Now, lets have a look at the advantages and disadvantages of monocrystalline solar modules over polycrystalline solar modules.

Advantages of Monocrystalline Solar Panels

The advantages of monocrystalline solar panels over polycrystalline solar panels are as follows:

  • Higher Efficiency. Monocrystalline solar panels generally have an efficiency of one to two percent higher than that of polycrystalline solar panels.
  • Space efficient. Since these panels are more efficient that polycrystalline panels, monocrystalline panels provide more power output than polycrystalline panels installed in same space.
  • Heat Tolerance. Monocrystalline panels are more heat tolerant than polycrystalline panels.
  • Although the warranty on both these technologies of panels is generally same as 25 years. Monocrystalline panels tend to have longer life than polycrystalline panels.
  • Better performance in low lighting conditions. Since monocrystalline panels have more efficiency than polycrystalline panels, they provide more output on cloudy, foggy and rainy days.

Disadvantages of Monocrystalline Solar Panels

The disadvantages of monocrystalline solar panels over polycrystalline solar panels are as follows:

  • The process involved in making monocrystalline solar panels is an expensive process. This makes these panels more expensive than polycrystalline panels.

We have just looked at the advantages of monocrystalline panels with respect to polycrystalline panels. Now, to make this article even, lets have a look other way round, that is, the advantages and disadvantages of polycrystalline panels over monocrystalline panels.

Advantages of Polycrystalline Solar Panels

The advantages of polycrystalline solar panels over monocrystalline solar panels are as follows:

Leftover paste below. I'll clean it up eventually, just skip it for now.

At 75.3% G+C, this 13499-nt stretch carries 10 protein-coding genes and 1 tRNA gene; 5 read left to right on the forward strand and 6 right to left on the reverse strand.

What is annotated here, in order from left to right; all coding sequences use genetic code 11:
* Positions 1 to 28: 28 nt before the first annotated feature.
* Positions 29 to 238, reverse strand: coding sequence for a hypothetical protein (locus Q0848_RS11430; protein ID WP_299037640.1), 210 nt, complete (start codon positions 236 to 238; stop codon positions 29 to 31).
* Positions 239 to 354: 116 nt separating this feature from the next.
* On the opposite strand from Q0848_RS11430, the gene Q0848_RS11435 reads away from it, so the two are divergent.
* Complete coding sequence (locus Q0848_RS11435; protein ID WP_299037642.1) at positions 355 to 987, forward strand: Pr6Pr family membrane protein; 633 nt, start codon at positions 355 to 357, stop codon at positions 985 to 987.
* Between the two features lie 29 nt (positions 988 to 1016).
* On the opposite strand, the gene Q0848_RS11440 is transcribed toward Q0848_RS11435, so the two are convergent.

• Polycrystalline panels are cheaper than monocrystalline panels.

Disadvantages of Polycrystalline Solar Panels

The disadvantages of polycrystalline solar panels over monocrystalline solar panels are as follows:

  • Lower Efficiency. Polycrystalline panels have lower efficiency than monocrystalline panels.
  • Space requirement. These panels cover slightly larger space than monocrystalline panels to produce same output as monocrystalline panels.
  • Heat Tolerance. These panels are less heat tolerant than monocrystalline panels. That means, their efficiency decreases more than monocrystalline solar panels with increase in temperature.

Conclusion

The wording is clear that, monocrystalline solar panels or modules are better than polycrystalline solar panels. But this advantage comes at an added cost.

The choice of panels should be made considering all the necessary factors such as:

  • This is a personal preference. People go for polycrystalline panels because they are cheaper. But the cost of monocrystalline panels is also decreasing day by day and it has its performance benefits. Do check for the price difference between these technologies of panels and if you don’t find much difference then, you should go for monocrystalline panels.
  • Atmospheric conditions. In places where the temperature remains around 25 degrees Celsius or 77 degrees Fahrenheit throughout the year, the output of polycrystalline panels will be similar to monocrystalline panels.
  • As said, polycrystalline panels require more space as compared to monocrystalline solar panels. If there is a shortage of space, one can go for monocrystalline panels.

We suggest you consider these three points before choosing the right panel technology for you.